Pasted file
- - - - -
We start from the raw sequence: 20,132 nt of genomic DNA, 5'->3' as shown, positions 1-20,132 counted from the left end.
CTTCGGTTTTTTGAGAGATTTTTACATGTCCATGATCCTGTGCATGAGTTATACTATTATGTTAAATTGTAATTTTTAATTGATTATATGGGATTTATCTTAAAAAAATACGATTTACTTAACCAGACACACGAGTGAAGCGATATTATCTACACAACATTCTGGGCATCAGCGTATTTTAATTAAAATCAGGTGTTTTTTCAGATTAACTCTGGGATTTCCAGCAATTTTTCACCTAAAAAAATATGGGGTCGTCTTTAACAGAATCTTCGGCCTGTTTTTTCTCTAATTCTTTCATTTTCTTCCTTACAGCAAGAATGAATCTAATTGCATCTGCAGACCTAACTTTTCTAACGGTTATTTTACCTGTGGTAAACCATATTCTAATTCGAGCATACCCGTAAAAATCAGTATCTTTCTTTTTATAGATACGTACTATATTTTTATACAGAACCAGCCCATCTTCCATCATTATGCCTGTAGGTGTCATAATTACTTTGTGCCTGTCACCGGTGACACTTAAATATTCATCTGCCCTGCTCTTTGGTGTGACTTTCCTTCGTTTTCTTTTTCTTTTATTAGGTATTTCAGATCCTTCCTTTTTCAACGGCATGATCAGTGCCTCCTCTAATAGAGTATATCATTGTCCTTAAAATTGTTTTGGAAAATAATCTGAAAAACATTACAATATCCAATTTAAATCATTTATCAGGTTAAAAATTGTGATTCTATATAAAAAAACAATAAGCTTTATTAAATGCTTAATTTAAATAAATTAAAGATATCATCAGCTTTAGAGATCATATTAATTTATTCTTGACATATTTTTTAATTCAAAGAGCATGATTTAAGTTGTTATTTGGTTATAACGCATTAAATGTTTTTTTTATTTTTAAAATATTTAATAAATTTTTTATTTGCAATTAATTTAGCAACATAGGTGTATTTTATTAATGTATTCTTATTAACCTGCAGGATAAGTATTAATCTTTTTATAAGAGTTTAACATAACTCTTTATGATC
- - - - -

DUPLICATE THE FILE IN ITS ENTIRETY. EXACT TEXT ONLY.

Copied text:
We start from the raw sequence: 20,132 nt of genomic DNA, 5'->3' as shown, positions 1-20,132 counted from the left end.
CTTCGGTTTTTTGAGAGATTTTTACATGTCCATGATCCTGTGCATGAGTTATACTATTATGTTAAATTGTAATTTTTAATTGATTATATGGGATTTATCTTAAAAAAATACGATTTACTTAACCAGACACACGAGTGAAGCGATATTATCTACACAACATTCTGGGCATCAGCGTATTTTAATTAAAATCAGGTGTTTTTTCAGATTAACTCTGGGATTTCCAGCAATTTTTCACCTAAAAAAATATGGGGTCGTCTTTAACAGAATCTTCGGCCTGTTTTTTCTCTAATTCTTTCATTTTCTTCCTTACAGCAAGAATGAATCTAATTGCATCTGCAGACCTAACTTTTCTAACGGTTATTTTACCTGTGGTAAACCATATTCTAATTCGAGCATACCCGTAAAAATCAGTATCTTTCTTTTTATAGATACGTACTATATTTTTATACAGAACCAGCCCATCTTCCATCATTATGCCTGTAGGTGTCATAATTACTTTGTGCCTGTCACCGGTGACACTTAAATATTCATCTGCCCTGCTCTTTGGTGTGACTTTCCTTCGTTTTCTTTTTCTTTTATTAGGTATTTCAGATCCTTCCTTTTTCAACGGCATGATCAGTGCCTCCTCTAATAGAGTATATCATTGTCCTTAAAATTGTTTTGGAAAATAATCTGAAAAACATTACAATATCCAATTTAAATCATTTATCAGGTTAAAAATTGTGATTCTATATAAAAAAACAATAAGCTTTATTAAATGCTTAATTTAAATAAATTAAAGATATCATCAGCTTTAGAGATCATATTAATTTATTCTTGACATATTTTTTAATTCAAAGAGCATGATTTAAGTTGTTATTTGGTTATAACGCATTAAATGTTTTTTTTATTTTTAAAATATTTAATAAATTTTTTATTTGCAATTAATTTAGCAACATAGGTGTATTTTATTAATGTATTCTTATTAACCTGCAGGATAAGTATTAATCTTTTTATAAGAGTTTAACATAACTCTTTATGATC